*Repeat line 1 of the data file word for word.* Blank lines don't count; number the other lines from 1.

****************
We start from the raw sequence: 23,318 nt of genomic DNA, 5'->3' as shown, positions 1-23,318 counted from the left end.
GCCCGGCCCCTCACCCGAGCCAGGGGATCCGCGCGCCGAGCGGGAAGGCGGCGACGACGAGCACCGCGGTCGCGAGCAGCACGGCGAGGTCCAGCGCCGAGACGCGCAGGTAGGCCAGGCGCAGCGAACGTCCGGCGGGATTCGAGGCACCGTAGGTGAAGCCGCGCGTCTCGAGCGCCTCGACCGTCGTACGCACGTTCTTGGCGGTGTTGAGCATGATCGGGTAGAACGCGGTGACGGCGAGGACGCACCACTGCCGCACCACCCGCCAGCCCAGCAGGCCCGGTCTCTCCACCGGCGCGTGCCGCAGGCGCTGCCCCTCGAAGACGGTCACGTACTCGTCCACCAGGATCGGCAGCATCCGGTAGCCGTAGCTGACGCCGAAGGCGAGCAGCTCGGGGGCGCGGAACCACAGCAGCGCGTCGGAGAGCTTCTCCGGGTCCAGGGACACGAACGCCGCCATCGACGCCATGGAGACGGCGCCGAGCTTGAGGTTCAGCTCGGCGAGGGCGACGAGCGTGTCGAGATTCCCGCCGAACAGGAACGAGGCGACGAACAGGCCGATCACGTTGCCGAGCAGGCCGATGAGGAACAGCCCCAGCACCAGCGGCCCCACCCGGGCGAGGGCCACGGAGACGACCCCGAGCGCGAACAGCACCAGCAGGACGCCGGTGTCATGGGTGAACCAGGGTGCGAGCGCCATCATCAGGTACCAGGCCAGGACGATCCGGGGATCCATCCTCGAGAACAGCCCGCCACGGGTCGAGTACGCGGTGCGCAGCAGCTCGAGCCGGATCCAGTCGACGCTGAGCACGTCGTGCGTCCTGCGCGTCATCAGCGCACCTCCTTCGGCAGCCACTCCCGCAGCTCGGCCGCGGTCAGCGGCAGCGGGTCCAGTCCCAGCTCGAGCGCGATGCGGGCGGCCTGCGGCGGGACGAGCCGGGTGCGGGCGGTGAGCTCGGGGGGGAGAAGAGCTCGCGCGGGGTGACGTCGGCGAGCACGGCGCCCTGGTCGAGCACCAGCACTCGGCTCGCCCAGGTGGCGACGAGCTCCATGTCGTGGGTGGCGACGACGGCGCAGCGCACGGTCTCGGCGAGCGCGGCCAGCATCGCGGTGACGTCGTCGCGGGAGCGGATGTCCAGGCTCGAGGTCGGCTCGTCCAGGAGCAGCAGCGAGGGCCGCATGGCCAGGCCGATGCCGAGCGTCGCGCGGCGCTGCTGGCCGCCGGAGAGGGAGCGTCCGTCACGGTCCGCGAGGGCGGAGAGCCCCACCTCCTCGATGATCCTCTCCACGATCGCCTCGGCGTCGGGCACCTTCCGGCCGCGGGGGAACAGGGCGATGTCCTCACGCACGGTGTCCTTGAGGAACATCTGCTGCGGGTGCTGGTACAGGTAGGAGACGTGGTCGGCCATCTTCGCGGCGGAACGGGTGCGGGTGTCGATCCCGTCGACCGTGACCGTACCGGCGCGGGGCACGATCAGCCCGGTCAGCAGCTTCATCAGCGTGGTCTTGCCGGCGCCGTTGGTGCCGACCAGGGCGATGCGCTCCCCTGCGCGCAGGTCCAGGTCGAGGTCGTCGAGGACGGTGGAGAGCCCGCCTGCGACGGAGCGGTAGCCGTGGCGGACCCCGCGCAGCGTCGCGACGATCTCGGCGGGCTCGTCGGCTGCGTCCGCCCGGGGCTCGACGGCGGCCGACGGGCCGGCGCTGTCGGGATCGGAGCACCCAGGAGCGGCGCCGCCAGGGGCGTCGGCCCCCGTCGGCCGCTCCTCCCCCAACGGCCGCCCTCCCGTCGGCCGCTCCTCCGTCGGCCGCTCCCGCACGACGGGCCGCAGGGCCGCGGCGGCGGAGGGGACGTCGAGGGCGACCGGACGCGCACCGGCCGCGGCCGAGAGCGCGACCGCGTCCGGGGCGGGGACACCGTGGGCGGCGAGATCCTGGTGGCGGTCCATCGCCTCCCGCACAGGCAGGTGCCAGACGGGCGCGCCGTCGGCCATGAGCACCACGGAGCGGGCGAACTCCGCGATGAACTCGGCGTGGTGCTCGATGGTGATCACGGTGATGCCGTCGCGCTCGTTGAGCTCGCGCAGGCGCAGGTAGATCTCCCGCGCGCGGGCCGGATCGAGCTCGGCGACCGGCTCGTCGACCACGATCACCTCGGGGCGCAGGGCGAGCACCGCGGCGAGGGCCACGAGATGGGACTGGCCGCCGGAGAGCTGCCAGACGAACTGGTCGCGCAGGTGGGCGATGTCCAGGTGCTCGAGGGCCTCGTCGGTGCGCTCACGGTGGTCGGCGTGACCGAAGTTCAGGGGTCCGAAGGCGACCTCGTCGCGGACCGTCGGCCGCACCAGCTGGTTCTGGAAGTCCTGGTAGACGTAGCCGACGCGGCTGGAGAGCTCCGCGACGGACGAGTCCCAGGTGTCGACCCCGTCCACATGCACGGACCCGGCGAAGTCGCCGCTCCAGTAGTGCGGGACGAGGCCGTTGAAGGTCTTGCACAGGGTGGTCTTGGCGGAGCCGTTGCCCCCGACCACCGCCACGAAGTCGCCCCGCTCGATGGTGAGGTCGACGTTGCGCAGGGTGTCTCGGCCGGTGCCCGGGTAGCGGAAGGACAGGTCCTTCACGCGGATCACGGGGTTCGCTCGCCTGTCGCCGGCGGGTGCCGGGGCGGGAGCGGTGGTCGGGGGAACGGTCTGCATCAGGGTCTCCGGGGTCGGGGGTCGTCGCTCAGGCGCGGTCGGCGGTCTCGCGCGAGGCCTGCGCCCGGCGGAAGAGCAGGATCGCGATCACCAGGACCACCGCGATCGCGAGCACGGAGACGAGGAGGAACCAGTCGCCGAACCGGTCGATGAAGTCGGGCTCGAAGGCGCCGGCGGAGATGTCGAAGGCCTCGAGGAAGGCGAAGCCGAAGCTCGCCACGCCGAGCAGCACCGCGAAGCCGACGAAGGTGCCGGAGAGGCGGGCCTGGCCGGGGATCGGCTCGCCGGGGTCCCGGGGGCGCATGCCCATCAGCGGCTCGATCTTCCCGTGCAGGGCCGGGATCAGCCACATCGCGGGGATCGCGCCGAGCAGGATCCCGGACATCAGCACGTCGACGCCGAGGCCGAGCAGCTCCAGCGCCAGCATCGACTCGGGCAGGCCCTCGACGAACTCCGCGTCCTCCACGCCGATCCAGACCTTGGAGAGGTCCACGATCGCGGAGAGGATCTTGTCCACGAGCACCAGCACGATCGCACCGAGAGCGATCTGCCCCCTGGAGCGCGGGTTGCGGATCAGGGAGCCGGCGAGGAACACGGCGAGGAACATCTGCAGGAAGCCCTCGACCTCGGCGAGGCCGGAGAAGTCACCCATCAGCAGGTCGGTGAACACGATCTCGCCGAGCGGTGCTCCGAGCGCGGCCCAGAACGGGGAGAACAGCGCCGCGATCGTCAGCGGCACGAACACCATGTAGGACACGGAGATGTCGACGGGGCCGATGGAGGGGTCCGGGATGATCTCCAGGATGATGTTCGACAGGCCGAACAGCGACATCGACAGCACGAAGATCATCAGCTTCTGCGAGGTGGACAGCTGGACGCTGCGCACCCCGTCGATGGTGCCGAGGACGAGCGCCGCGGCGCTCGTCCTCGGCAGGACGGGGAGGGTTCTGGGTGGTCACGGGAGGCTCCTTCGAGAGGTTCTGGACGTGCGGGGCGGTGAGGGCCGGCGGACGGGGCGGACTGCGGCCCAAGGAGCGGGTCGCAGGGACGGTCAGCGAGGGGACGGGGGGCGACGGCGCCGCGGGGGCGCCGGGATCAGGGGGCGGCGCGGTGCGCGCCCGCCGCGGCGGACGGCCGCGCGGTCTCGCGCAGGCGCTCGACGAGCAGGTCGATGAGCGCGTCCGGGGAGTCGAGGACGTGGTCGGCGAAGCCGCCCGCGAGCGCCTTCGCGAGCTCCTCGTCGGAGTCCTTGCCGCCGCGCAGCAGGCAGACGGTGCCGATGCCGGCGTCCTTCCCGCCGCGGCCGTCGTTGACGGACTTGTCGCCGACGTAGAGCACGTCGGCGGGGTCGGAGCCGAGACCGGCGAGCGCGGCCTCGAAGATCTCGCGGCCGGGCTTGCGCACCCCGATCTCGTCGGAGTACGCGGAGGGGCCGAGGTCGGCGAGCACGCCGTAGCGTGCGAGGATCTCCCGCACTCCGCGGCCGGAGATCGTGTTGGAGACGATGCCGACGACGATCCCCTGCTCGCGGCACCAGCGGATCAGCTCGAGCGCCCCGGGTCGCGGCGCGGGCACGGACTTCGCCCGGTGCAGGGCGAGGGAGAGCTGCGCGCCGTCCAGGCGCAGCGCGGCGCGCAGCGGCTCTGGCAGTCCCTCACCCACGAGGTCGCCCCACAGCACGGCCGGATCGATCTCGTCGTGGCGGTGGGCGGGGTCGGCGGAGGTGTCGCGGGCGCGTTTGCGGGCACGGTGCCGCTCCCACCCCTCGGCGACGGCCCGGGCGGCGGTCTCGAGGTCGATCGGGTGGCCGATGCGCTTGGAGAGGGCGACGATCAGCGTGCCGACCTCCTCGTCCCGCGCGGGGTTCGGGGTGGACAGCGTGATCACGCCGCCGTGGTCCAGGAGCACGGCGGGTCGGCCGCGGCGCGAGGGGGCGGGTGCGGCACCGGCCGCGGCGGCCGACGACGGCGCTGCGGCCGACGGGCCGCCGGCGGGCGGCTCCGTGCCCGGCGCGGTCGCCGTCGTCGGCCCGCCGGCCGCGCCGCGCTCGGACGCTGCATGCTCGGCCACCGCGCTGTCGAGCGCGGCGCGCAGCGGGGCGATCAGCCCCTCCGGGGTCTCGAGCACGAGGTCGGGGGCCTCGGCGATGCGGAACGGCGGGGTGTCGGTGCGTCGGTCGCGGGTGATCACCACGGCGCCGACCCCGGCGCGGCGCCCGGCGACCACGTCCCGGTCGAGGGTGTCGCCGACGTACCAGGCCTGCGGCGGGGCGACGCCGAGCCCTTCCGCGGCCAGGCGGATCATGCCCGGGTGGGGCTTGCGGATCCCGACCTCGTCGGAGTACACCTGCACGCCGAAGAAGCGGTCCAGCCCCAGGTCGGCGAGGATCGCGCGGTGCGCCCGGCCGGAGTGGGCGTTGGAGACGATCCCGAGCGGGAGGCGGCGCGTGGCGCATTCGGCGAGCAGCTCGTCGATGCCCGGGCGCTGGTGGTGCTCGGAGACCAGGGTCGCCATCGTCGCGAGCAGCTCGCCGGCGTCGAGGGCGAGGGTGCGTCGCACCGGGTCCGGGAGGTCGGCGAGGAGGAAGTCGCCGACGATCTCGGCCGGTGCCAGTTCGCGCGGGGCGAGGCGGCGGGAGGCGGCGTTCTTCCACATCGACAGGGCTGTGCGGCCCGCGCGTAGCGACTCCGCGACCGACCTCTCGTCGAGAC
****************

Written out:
We start from the raw sequence: 23,318 nt of genomic DNA, 5'->3' as shown, positions 1-23,318 counted from the left end.